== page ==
Bangladeshi capital employs drones to control dengue outbreak

Special Bangladeshi capital employs drones to control dengue outbreak
A drone of the Dhaka North city corporation is seen monitoring a residential area of the Bangladeshi capital in July 2022. (Supplied)
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Updated 07 July 2022

Bangladeshi capital employs drones to control dengue outbreak

Bangladeshi capital employs drones to control dengue outbreak
  • Drones search for containers with standing water, where mosquitoes breed
  • Fever presents major health threat in Dhaka during monsoon season between June, September

DHAKA: Facing an annual outbreak of dengue fever, the administration of Dhaka has introduced a fleet of drones to monitor the city for potential breeding sites of disease-spreading mosquitoes.

Hot, humid and crowded, Bangladesh’s sprawling capital struggles with swarms of mosquitoes due to its climate and unplanned urbanization.

The breeding of insects becomes a major health concern during the monsoon season between June and September, when thousands of Dhaka residents contract dengue, a viral and potentially deadly disease transmitted to humans by mosquitoes of the genus Aedes, which breed in freshwater pools and rain drains.

The disease used to be rare in Bangladesh in the 1960s, but for the past two decades its incidence has increased dramatically and in 2019 — the worst dengue outbreak year in the country’s history — more than 100,000 cases were reported across the country, mainly in Dhaka.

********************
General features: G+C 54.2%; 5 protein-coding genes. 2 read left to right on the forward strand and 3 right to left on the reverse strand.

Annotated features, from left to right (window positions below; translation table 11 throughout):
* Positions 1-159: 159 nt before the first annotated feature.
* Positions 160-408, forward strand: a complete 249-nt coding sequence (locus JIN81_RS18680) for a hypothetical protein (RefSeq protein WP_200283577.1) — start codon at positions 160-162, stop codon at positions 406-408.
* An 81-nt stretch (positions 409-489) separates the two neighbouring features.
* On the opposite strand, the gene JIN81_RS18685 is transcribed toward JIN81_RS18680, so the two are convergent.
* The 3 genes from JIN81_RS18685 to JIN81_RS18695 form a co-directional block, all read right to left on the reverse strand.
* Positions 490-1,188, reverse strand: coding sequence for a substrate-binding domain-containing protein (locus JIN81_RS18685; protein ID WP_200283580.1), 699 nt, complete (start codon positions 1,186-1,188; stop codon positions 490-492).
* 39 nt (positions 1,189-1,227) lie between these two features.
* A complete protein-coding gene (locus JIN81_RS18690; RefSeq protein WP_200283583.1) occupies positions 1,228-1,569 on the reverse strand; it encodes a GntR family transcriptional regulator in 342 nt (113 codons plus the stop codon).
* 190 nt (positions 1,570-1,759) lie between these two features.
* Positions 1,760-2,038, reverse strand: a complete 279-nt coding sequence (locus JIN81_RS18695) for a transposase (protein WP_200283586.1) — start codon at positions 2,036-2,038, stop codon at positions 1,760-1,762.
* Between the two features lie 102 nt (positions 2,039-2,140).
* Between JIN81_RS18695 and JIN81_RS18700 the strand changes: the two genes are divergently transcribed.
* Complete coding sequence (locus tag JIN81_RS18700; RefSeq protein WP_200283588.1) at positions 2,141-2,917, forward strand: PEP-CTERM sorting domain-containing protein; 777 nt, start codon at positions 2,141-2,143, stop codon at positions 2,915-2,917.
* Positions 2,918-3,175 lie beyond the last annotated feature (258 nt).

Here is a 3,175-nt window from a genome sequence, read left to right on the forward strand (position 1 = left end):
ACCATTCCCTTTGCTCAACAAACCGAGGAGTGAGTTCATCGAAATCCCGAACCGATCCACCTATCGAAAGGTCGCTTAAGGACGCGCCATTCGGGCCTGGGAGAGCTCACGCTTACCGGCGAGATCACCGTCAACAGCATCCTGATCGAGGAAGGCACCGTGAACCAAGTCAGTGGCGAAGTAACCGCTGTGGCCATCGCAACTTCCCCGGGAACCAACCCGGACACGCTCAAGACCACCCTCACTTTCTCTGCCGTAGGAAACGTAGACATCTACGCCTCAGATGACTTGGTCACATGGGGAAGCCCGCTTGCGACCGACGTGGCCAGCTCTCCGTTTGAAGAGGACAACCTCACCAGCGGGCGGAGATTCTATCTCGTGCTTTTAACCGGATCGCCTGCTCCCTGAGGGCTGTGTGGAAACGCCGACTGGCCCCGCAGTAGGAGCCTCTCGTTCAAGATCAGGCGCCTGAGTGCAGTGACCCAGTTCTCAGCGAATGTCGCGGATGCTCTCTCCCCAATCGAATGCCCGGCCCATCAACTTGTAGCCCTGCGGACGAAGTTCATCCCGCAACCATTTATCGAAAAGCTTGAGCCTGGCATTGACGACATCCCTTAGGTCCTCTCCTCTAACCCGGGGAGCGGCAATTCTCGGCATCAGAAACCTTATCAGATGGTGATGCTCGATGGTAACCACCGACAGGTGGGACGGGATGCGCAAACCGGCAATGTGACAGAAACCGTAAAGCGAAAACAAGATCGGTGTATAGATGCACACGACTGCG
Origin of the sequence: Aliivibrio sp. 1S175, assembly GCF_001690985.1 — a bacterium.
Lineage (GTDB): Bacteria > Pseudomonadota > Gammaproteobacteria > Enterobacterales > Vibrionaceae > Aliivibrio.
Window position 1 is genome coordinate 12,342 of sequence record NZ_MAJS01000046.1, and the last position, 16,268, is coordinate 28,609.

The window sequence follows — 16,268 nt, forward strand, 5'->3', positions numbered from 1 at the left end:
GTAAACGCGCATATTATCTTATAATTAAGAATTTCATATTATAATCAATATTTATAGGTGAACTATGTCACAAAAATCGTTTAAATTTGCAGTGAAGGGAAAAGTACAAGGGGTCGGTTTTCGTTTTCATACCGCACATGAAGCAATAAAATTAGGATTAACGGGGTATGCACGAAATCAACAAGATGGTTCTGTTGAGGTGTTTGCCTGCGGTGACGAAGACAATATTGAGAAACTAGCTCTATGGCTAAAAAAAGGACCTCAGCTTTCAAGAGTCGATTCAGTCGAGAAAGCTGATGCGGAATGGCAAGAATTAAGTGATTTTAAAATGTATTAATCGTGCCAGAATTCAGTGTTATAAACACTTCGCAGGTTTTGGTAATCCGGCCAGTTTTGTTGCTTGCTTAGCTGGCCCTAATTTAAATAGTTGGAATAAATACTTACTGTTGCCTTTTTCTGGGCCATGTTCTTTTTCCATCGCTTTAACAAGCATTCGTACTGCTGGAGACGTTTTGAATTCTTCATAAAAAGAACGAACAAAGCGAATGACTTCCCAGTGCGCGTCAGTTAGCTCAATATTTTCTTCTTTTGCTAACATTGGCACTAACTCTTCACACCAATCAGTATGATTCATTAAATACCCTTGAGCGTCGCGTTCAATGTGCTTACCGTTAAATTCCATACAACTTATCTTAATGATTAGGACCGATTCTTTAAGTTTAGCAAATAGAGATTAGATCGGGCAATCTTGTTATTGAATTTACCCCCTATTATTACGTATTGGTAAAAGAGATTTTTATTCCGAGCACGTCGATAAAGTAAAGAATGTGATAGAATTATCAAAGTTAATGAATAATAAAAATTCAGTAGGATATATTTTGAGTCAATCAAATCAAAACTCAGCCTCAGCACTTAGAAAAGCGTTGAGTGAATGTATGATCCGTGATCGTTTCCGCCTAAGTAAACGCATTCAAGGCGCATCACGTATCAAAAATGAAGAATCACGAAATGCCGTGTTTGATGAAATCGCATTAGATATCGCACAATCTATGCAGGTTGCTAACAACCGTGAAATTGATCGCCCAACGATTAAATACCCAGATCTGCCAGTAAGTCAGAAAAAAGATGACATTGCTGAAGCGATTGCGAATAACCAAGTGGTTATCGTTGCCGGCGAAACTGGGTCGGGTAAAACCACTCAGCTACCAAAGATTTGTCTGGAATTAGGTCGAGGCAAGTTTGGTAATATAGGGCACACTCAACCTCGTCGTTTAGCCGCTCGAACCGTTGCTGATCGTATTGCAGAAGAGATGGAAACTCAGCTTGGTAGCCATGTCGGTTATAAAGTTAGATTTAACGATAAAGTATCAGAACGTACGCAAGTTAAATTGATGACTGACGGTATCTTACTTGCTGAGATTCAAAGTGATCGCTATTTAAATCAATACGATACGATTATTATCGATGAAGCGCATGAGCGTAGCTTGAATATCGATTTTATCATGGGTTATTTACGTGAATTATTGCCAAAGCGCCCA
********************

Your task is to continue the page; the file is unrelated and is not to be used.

This year alone, already more than 1,300 people have been hospitalized with dengue in the Bangladeshi capital, while the monsoon season is not even in full swing yet.

To contain the outbreak, the Dhaka North City Corporation, which governs about 80 percent of the Bangladeshi capital’s 22 million people, last week deployed 10 drones to monitor residential areas for containers with standing water, where Aedes mosquitoes could breed.

“Fresh rainwater is logged on the rooftops during monsoon and becomes an ideal breeding place for the Aedes mosquitoes. That’s why we opted for drone flying to identify the Aedes breeding grounds in the city,” Brig. Gen. Mohammad Zobaidur Rahman, chief health officer of Dhaka North City Corporation, told Arab News on Wednesday.

The drive started on July 2 and will run until the whole city is mapped.

Based on drone footage, administration officials identify spots with stagnant water and visit the sites to assess if they are hazardous.

“We take still photos and videos of rooftops if there’s found to be a dengue (mosquito) breeding place. Later on, our team visits those buildings in person and takes steps to clean the premises,” Rahman said. “It’s a very time saving and effective method, as we can monitor a huge area within a short span of time.”

Data obtained from drones is going to serve for future dengue-prevention efforts.

“In this way we are also making a database of every building in the city, which will make things easier for us in the next few years,” Rahman said. “Our aim is to make people aware about dengue breeding grounds. We don’t want to penalize people. This drone flying has already brought some positive results. People have taken it very positively and in many cases are spontaneously cleaning their premises before our staffers reach their buildings.”

While the flying of drones might raise concerns over privacy and surveillance, some residents see it as essential in addressing the dengue threat.

“People have a tendency to ignore their social responsibilities,” Enamul Huq, a 47-year-old resident of the Uttara area said. “I think the local representatives of the city corporation should play a more active role in accelerating the ongoing drive against dengue.”